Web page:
Books and Shows You Need in Your Life :: Asian American and Pacific Islander Heritage Month


I can’t believe it’s already May! This month is extra special for my family and me because it’s Asian American and Pacific Islander (AAPI) Heritage Month.

In 1979, Jeanie Jew noticed that the Asian Americans and Pacific Islanders were not being recognized for their sacrifices for this country. She understood this first-hand through her family history. Her own grandfather was killed during the anti-Asian sentiment in the mid-1800s, which was also during the time of the Chinese Exclusion Acts that limited future immigration of Chinese workers in the United States. During that time, Chinese immigrants made huge contributions to building railroads in the West. That accomplishment is a huge reason we celebrate Asian American and Pacific Islanders this month.

Are you wondering how you could celebrate this month? Well I am going to provide some suggestions below:

Books (All these books are written by AAPI authors): 

Adult Books

Dear Girls by Ali Wong

If you love Ali Wong’s comedy specials on Netflix then you will definitely enjoy this novel. She created this novel for her daughters so that they could read it in the future. She shares stories about what life was like as an Asian American. 

Little Fires Everywhere by Celeste Ng

Many might know the Hulu adopted show staring Reese Witherspoon and Kerry Washington. This novel focuses on a small town in Ohio and how two families are fighting for custody over a Chinese-American baby. 

This Is Paradise by Kristiana Kahakauwila 

Ever wondered what life would be like in Hawaii? Well this novel gives readers an insight on what life is like in different parts of Hawaii. The novel focuses on different stories of citizens of the beautiful island. These stories range from happiness to despair. 

Children’s Books

The Name Jar by Yangsook Choi

A great book for teachers and parents to use when explaining how some names might sound different or be hard to pronounce. Children need to be taught to say names correctly and we need to teach our kids to love their names even when they sound different.

Grandmother School by Rina Singh

Based off a true story of a grandmother and her granddaughter in India- this is a story that is touching and loving. A girl takes her grandmother to school so that her grandmother can learn how to read and write since there is a huge population of elderly people in India that are unable.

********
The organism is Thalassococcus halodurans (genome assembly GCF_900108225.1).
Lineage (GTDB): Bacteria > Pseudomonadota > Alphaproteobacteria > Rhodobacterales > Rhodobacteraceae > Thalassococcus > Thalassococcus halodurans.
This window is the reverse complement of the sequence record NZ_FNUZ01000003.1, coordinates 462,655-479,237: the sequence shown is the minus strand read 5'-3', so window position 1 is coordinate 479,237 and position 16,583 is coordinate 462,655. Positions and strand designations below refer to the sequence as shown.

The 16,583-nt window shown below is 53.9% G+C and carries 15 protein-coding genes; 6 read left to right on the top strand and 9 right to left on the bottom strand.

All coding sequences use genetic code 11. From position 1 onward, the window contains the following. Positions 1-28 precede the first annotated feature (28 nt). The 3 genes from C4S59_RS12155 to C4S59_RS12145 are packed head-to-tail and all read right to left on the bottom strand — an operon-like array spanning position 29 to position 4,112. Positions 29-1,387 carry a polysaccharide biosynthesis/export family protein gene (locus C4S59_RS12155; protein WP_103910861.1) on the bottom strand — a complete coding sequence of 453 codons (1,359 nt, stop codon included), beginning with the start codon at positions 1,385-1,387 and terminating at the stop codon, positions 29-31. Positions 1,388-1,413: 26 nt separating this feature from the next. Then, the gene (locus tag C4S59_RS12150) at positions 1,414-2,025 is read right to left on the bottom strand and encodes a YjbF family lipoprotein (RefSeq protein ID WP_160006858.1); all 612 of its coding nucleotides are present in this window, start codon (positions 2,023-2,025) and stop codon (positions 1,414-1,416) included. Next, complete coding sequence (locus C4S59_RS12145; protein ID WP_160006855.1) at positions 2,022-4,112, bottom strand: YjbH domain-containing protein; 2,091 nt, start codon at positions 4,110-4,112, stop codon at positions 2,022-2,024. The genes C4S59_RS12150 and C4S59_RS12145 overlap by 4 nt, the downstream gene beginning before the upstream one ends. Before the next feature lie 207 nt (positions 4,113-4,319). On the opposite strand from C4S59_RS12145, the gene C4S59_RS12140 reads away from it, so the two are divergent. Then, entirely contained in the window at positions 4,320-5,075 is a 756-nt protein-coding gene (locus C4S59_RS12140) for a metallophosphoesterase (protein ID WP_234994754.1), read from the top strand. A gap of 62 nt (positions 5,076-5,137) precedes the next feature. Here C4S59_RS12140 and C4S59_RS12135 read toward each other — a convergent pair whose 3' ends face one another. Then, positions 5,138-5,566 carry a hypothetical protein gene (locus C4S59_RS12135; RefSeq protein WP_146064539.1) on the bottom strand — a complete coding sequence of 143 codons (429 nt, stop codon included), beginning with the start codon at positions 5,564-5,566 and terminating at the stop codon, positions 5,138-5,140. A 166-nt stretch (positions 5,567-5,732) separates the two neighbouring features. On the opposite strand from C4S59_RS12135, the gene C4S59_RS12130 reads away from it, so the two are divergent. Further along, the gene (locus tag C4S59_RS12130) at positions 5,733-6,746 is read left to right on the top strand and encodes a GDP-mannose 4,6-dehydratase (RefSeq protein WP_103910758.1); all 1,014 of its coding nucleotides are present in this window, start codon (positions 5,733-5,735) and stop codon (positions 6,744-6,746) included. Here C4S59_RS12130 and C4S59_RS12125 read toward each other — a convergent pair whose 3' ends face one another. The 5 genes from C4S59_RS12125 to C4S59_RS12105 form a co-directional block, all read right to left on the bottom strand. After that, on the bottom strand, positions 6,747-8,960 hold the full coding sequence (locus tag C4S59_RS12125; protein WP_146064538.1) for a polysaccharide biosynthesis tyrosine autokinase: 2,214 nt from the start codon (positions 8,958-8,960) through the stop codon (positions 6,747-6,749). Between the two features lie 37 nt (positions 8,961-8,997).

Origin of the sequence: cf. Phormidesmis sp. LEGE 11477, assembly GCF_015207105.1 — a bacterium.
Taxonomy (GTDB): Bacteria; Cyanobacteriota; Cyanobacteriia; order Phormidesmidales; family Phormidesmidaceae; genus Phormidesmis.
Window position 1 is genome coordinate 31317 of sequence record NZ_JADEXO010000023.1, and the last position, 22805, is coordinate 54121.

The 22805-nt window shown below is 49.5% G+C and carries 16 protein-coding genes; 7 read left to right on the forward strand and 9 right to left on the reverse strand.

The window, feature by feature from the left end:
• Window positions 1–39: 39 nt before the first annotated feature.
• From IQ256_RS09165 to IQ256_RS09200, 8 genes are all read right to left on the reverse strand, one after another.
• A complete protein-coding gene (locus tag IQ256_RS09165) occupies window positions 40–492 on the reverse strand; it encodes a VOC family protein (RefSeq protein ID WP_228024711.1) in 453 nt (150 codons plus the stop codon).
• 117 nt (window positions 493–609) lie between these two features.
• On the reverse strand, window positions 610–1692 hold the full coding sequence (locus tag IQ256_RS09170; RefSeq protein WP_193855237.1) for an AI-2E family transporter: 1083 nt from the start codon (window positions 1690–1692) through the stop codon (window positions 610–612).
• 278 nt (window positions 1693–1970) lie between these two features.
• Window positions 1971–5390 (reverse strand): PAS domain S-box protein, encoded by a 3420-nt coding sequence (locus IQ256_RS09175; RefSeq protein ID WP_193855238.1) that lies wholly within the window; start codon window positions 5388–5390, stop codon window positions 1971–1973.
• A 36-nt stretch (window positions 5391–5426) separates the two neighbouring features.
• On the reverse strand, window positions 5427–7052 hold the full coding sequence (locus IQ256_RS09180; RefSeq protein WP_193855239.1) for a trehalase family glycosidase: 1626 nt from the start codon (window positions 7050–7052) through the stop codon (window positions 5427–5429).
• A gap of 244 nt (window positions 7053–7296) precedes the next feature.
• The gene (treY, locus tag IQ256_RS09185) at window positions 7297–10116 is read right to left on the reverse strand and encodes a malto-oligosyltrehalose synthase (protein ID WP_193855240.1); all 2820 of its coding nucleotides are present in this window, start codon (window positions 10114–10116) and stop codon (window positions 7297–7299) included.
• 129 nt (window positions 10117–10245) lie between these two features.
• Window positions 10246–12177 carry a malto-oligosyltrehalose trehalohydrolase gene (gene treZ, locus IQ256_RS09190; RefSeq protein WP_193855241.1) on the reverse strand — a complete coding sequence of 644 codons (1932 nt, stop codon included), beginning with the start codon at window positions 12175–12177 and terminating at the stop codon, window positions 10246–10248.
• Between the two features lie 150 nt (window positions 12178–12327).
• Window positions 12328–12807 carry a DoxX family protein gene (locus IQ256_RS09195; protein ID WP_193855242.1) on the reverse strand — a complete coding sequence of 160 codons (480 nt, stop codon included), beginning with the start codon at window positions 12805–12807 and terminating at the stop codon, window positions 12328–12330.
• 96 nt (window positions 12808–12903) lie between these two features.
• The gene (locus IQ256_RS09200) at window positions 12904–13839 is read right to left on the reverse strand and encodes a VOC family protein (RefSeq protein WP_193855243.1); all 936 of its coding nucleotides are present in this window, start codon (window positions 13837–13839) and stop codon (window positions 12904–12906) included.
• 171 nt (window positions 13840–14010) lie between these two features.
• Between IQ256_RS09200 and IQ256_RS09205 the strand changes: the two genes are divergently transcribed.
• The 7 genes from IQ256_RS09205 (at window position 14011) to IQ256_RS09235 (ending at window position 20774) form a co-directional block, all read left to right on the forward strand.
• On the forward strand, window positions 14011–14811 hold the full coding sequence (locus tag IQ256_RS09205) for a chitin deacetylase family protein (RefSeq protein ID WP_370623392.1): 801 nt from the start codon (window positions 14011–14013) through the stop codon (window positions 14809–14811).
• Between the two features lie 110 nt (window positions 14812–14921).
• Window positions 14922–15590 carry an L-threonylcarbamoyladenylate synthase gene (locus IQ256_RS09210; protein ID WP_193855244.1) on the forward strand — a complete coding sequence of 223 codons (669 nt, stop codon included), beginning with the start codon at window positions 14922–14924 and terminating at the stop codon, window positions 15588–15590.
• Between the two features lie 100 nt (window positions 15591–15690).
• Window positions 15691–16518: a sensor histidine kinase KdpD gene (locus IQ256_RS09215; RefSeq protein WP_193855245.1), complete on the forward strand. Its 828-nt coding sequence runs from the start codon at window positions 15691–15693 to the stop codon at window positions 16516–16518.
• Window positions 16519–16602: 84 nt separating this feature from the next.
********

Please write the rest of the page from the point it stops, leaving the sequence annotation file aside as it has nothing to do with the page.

Bee-bim Bop! by Linda Sue Park

This is such a fun book celebrating a Korean rice dish all families find meaningful. The sing-song read is so fun with little kids!

Books based off Thai Culture

These recommendations are from my fellow contributor Ericka.

Take a trip to Thailand with these 4 beautiful books! Play hide and seek and and peek-a-boo in “Peek”, then help a Thai mother put her baby to sleep in “Hush”. Mingfong Ho and Holly Meade create such captivating stories and illustrations, and your kids will love the Thai animals (and their sounds) featured on each page! Follow those with a visit to a Thai village to meet “The Umbrella Queen” by Shirin Yim Bridges – and find out how Noot learns to express herself and follow her heart. Then join “Mela and the Elephant” on a trip through the Thai jungle, where Mela learns that kindness is its own reward. We really like that “Mela and the Elephant” features an author’s note from Dow Phumiruk that will help you learn more about Thailand, and Thai customs. My Thai daughter loves all these books featuring her homeland. We hope you’ll read them to your children, and teach them more about the country and culture that’s so special to us!

Mela and the Elephant


Shows that give you a better insight of Asian American and Pacific Islander families and lifestyles. 


Fresh Off The Boat– Set in the late 90’s and early 2000’s, this show takes you on a journey with a Taiwanese-American family that is moving from Washington D.C. to Orlando, Florida to open up a cowboy themed restaurant. 

The Mindy Project– This show focuses on an obstetrician/gynecologist as she tries to balance her life and work. Mindy Kaling, you might know her from The Office, wrote this show which was inspired by her mother who, in real life, was an OB/GYN. 


Never Have I Ever- An Indian American teenager tries to fit in and establish her social status at her school. Another Mindy Kaling created show. In the show, the teenager is also Indian American and a lot of the experiences that the teen experiences are from her own life as she was growing up.

The Half of It– An Asian American girl helps a football player get a date with a girl, Aster. The football player, Paul, and girl setting them up, Ellie, both end up falling in love with Aster. 

Kim’s Convenience– One of my favorite shows on Netflix right now! The last season is coming out soon and I am very sad about it. Kim’s Convenience is about parent immigrants that came to Canada for a better life. The family owns a convenience store and it shows the many truths about Asian families living in America/Canada. 




Raya & The Last Dragon


Supermarkets and Restaurants

Hometown Supermarket and Mr. Chen’s

Hours: Homewood: Sunday-Saturday 11AM-9PM l Hoover: Sunday-Saturday 11AM-7:30PM

Locations: Homewood: 808 Green Springs Hwy, Homewood, AL 35209 l Hoover: 1917 Hoover Ct, Birmingham, AL 35226


Red Pearl Super Oriental Market

Location: 243 W Valley Ave, Homewood, AL 35209


These are my top supermarkets that I use whenever I am trying to find ingredients to make a Vietnamese dish. These two markets also have restaurants attached to them, and I recommend having a family dinner at any of the two restaurants. Then afterwards you can check out the markets! 


Do you have any favorite resources for everyone to celebrate the
Asian American and Pacific Islander community?
Share in the comments!